Turismo Prerrománico > APOCALIPSIS DE TREVERIS


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Reference: Biblioteca de la ciudad de Tréveris (Codex 31)

Dimensions: 262 x 216 mm.

148 parchment pages. written in Latin.

74 Full page thumbnails with the text on the facing page.

Entorno histórico

The Trier Apocalypse (Trèves in French or Trier in German) is the oldest surviving illustrated version of the Apocalypse of John and contains the longest cycle of images from the last book of the Bible. Although its origin is not known, it is believed that it was written in a monastery located in the west of the Carolingian Empire, in the vicinity of the Abbey of Saint-Martin de Tours, in the north of present-day France.

The manuscript was found in the 11th century in the monastery of Saint Eucharius in Trier. With the secularization of thethe convents in 1802, it was transferred to the library of the central school of the city and then to the municipal library when it was created in 1804. During the World War II, the collections were moved for a time to the city of Giessen, to finally return to the city of Trier after the conflict.

Dating between the years 800, the date of Charlemagne’s coronation, and 820, which is why it is very shortly after the original Commentaries on the Apocalypse by Beato de Liébana, now missing, it is the first Early Medieval Apocalypse, which would have been carried out from a Roman manuscript from the 6th century, which has not survived. It has a layout typical of the Carolingian period, with the text on the full page facing the image on the opposite page, images that in some cases are directly inspired by ancient iconography, but with adaptations.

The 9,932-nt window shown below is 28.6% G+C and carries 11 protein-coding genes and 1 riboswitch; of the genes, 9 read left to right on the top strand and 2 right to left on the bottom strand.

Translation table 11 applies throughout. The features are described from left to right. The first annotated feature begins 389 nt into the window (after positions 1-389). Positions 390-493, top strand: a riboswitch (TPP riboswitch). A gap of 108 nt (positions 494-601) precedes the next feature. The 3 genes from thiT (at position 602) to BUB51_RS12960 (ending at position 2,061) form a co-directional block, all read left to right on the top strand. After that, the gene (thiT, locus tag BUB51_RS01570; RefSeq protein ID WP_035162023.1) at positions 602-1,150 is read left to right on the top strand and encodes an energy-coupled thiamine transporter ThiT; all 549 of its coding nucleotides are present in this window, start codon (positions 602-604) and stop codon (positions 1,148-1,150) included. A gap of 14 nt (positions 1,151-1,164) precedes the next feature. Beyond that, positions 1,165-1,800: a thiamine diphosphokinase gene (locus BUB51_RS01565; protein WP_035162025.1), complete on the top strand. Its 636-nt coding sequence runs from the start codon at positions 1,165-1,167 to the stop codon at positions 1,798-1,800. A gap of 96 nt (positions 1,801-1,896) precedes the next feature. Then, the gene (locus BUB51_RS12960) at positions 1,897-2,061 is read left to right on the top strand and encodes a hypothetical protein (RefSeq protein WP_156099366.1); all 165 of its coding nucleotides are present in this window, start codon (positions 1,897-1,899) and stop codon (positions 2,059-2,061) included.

The Trier Apocalypse is the oldest surviving version of the book of Saint John of Patmos. It consists of 148 parchment pages in which while the text is included on one, the image is framed in red on the opposite, most of them full page, a common structure in Carolingian manuscripts, although its painted decoration is so special that it has no parallel in Carolingian illumination.

Of its 74 images, each one illustrates the text sequence associated with it. The illustrations, colored pen drawings, form the most complete illustrated cycle of this book, the last of the New Testament, a cycle that possibly comes from Late Antiquity, since in some of them there are characters reminiscent of ancient representations of mythological characters. .

This manuscript is one of the few in which it has been possible to find parallels to a previous artistic creation, which perhaps partly disappeared due to the controversies that arose over this book, which will be reflected in the works of many medieval miniaturists, which gives an idea of its importance in the analysis of the European medieval miniature.

The text, in Latin written in part with a Carolina minuscule letter, comes from a much earlier Italian Vulgate, a text that was corrected in the 11th century.